Article Egypt: President Ratifies NGO Law

(June 9, 2017) On May 24, 2017, President Abdul Al-Fatah Al-Sisi of Egypt signed Law No. 70 of 2017, on non-governmental organizations (NGOs).  (Law No. 70 of 2017, 20 AL-JARIDDAH AL RASMYAH (duplicate) (May 24, 2017) (in Arabic).)  This Law repeals Law No. 84 of 2002.  (Sisi Passes a Law Organizing the Work of NGOs, ELAKHBARY (May 30, 2017) (in Arabic).)  The new Law governs how foreign NGOs operate in the country.  The Law had been passed by a two-thirds majority of the Council of Representatives (the Parliament) in November 2016 and became effective on May 25, 2017.  (Ahmed Aboulenein, Egypt Issues NGO Law, Cracking Down on Dissent, REUTERS (May 29, 2017); George Sadek, Egypt: People’s Assembly Passes NGO Law with Two-Thirds Advice, GLOBAL LEGAL MONITOR (Dec. 2, 2016); see also George Sadek, Egypt: Parliament Provisionally Approves Legislation Regulating NGOs, GLOBAL LEGAL MONITOR (Nov. 22, 2016).)  The Prime Minister has two months to issue executive regulations to implement the Law.  (Law No. 70, art. 6.)

Key Provisions of the Law

The new Law, in 89 articles, limits the work of international organizations operating in Egypt.  The Law stipulates that foreign NGOs interested in operating in Egypt must obtain advance approval from a new government body, the National Authority for Regulation of Foreign Non-Governmental Organizations, before beginning operations.  (Id. art. 2.)  All foreign NGOs operating in the country are given a grace period of one year from the enforcement date of  the Law to complete registration with this new body.  (Id.)

The Law also establishes a National Authority for the Regulation of Non-Governmental Organizations (id. art. 70), which will have its own director and will include representatives from the Ministries of Foreign Affairs, Defense, Justice, the Interior, International Cooperation, and Social Solidarity, as well as the General Intelligence Services, the Central Bank of Egypt, and the government’s anti-money laundering unit (id. art. 72).

The Law sets out restrictions on how NGOs deal with received donations and funding.  NGOs may not use donated money for work related to political activities, such as funding parliamentary candidates or political parties, or for inciting hatred, spreading sectarian tension, or damaging national security.  (Id. arts. 13 & 14.)  Foreign NGOs operating in the country must seek the approval of the Central Bank to open a bank account to deposit donations and funds.  (Id. art. 22.)  Donations to any NGO that amount to more than 10,000 Egyptian pounds (about US$552) will need to be pre-approved, and money transfer transactions between bank accounts are subject to audits or paper checks by Egypt’s Central Bank, done both by electronic means and paper record checks.  (Id.)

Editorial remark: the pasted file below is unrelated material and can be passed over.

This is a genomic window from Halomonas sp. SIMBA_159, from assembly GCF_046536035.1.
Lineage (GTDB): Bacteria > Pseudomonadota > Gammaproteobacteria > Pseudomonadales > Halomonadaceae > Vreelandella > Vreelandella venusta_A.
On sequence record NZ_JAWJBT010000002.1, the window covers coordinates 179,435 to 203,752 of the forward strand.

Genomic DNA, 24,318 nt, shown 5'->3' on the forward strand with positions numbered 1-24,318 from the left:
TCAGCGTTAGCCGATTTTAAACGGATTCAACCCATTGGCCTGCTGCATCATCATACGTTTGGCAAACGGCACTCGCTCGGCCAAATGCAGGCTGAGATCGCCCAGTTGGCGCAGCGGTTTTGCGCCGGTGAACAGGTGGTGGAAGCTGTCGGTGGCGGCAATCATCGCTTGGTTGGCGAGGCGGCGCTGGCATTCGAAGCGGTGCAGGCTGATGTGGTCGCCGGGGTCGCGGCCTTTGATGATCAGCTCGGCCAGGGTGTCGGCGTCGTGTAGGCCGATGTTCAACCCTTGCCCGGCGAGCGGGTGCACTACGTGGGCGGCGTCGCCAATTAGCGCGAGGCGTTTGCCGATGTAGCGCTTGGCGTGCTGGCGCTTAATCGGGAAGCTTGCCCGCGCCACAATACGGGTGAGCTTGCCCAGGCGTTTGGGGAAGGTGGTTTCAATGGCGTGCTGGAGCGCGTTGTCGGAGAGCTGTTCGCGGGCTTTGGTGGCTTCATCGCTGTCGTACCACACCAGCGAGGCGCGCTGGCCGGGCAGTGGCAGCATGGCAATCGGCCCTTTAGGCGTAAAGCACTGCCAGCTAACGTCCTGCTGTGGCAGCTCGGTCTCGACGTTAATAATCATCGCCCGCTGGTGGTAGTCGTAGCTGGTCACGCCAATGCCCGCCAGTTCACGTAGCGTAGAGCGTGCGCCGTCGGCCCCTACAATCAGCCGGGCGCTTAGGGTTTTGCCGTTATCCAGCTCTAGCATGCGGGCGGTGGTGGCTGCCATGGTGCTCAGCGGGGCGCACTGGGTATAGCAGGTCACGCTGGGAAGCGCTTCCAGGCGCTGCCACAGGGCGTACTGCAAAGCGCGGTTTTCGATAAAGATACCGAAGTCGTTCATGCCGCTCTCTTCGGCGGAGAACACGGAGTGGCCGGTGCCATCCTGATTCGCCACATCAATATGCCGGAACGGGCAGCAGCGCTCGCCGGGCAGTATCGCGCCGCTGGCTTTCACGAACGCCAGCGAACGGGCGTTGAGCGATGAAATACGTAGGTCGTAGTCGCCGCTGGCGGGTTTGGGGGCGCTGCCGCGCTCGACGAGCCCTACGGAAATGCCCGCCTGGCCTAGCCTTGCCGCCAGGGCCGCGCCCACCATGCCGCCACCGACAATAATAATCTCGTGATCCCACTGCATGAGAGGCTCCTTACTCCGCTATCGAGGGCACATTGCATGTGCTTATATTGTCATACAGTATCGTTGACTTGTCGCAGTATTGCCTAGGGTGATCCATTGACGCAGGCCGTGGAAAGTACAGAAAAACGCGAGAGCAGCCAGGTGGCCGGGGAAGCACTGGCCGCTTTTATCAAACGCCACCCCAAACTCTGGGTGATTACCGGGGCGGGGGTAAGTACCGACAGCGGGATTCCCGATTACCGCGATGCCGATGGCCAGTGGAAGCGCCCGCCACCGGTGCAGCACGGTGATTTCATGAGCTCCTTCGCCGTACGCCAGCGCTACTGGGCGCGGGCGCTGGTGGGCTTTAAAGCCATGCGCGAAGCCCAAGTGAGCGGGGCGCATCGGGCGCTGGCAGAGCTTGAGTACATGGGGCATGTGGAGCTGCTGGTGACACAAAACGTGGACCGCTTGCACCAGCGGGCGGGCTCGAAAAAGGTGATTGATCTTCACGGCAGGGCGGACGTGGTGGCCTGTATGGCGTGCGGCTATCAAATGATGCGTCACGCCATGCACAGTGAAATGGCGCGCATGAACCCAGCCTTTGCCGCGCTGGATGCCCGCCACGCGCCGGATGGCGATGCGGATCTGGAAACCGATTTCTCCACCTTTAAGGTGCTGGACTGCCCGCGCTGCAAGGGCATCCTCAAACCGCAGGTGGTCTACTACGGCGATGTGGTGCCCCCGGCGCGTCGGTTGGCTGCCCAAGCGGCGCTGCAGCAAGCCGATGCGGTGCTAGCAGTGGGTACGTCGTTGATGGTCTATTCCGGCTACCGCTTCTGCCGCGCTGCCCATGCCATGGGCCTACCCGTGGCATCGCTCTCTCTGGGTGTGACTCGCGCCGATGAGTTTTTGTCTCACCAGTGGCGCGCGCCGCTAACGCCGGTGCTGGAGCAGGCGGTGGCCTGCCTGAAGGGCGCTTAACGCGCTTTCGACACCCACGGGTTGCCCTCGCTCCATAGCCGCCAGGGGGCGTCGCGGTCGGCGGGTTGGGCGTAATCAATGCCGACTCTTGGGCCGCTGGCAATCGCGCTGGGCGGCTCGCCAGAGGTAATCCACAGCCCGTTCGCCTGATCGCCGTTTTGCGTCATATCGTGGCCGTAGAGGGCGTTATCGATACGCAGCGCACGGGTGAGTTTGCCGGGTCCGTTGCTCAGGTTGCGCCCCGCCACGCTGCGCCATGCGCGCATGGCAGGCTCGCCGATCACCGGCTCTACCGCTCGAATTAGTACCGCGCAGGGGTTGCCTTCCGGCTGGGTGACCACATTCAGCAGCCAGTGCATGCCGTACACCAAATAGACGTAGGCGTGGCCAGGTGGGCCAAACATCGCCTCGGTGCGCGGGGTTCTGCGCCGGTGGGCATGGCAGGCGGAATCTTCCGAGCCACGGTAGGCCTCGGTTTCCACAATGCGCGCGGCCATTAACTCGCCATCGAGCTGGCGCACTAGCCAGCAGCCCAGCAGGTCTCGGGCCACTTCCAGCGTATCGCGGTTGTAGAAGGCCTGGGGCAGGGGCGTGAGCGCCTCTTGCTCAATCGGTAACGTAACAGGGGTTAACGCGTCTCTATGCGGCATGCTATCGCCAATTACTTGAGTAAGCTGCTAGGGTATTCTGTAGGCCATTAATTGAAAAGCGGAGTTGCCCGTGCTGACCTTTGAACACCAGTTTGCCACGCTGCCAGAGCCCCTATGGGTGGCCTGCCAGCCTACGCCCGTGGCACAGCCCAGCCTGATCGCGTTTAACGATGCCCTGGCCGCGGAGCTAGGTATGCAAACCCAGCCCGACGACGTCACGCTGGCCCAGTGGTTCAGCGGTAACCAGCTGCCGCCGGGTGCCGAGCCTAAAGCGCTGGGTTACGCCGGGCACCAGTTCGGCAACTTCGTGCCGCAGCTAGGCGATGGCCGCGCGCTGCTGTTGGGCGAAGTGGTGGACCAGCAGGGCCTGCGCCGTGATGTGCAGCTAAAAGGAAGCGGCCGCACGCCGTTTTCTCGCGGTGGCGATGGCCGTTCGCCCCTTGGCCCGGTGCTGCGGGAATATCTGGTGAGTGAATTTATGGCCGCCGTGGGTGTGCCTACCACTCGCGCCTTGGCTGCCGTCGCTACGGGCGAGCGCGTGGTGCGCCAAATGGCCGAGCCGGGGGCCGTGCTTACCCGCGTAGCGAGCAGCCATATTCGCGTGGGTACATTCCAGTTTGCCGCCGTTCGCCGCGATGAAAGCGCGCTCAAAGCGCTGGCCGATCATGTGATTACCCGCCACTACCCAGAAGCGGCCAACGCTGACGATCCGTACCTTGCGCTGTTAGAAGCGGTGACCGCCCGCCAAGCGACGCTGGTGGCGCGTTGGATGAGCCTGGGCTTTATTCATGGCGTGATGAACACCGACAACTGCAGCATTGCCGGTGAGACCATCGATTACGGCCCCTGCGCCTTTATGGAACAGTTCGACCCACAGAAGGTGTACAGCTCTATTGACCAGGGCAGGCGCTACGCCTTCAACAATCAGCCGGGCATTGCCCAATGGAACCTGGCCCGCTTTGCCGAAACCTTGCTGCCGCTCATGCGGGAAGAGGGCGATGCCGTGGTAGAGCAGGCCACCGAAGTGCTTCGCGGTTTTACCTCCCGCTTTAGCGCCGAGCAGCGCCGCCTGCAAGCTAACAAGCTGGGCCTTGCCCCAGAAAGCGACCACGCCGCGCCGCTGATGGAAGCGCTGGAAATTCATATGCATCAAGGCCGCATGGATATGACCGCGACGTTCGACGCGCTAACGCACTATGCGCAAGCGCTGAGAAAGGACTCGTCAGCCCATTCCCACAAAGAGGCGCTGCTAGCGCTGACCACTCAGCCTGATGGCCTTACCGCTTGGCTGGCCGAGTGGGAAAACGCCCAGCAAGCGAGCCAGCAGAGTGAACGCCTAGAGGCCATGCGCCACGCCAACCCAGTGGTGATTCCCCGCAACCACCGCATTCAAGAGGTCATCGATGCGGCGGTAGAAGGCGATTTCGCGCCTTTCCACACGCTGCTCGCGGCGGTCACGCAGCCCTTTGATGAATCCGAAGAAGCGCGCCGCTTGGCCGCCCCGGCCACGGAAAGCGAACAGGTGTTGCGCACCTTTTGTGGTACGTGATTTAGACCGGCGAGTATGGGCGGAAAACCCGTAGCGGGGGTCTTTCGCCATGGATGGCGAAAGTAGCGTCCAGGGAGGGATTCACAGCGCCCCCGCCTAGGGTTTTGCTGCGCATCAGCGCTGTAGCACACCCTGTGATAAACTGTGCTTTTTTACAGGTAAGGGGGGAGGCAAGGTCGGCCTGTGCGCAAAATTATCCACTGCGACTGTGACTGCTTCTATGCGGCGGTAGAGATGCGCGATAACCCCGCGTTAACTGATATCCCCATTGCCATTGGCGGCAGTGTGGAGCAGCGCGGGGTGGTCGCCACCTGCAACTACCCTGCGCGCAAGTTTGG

The Law imposes penalties against violators. For instance, no NGO is allowed to carry out or publish the results of a study or survey without prior permission from the government security organizations.  Those who violate this provision could receive sentences of up to one year in prison and fines of between 20,000 and 500,000 Egyptian pounds (about US$1,100 to $27,600).  (Id. art. 88.)  A punishment of imprisonment for between one year and five years and a fine of between 50,000 and one million Egyptian pounds (about US$27,606 to $55,211) will be imposed on those who cooperate with foreign organizations and work in civil society without a permit and without prior approval.  (Id. art. 87(d).)  Civil society is defined under the Law as all projects carried out by NGOs aimed at the development of the society.  (Id. art. 1.)  NGOs are prohibited from opening headquarters or offices in any province without written approval from the Ministry of Social Solidarity.  (Id. art. 21.)  If the headquarters of an NGO is moved somewhere other than the originally registered location without permission for the move having been obtained, the designated court will order the dissolution of the NGO’s board.  (Id. art. 42(i).)

Possible Repercussions of and Reactions to the New Law

By its approval of the new Law, the Government of Egypt could jeopardize the receipt of a portion of the annual U.S. aid to Egypt. The Deputy Director for Policy at the Project on Middle East Democracy (POMED, a nonprofit organization), Cole Bockenfeld, stated that 15% of U.S. government aid is conditional on whether the government of Egypt impedes the ability of civil society organizations and the media to operate freely without any government pressure.  Bockenfeld also stated that it is up to the discretion of the U.S. Secretary of State to either waive these conditions in order to release this portion of the aid or to enforce them and suspend the assistance.  (Rana Mamdouh, Sisi Approves NGO Law over 6 Months After It Receives Parliament’s Approval, MADA-MASR (May 29, 2017).)

Human rights activists and members of civil society opposed the law.  For example, Mohamed Zaree, Egypt’s Program Director at the Cairo Institute for Human Rights Studies, told the Reuters news agency that the new law on NGOs was “the worst in history” and would practically ban NGOs from carrying out their work.  (Egypt’s Sisi Approves Controversial NGO Law, AL JAZEERA (May 29, 2017).)  Gamal Eid, a human rights lawyer, stated that “[t]he law eliminates civil society in Egypt, whether human rights or development organizations.”  (Egypt Approves Draconian NGO Law Targeting Civil Society, AL-ARABY (May 30, 2017).)

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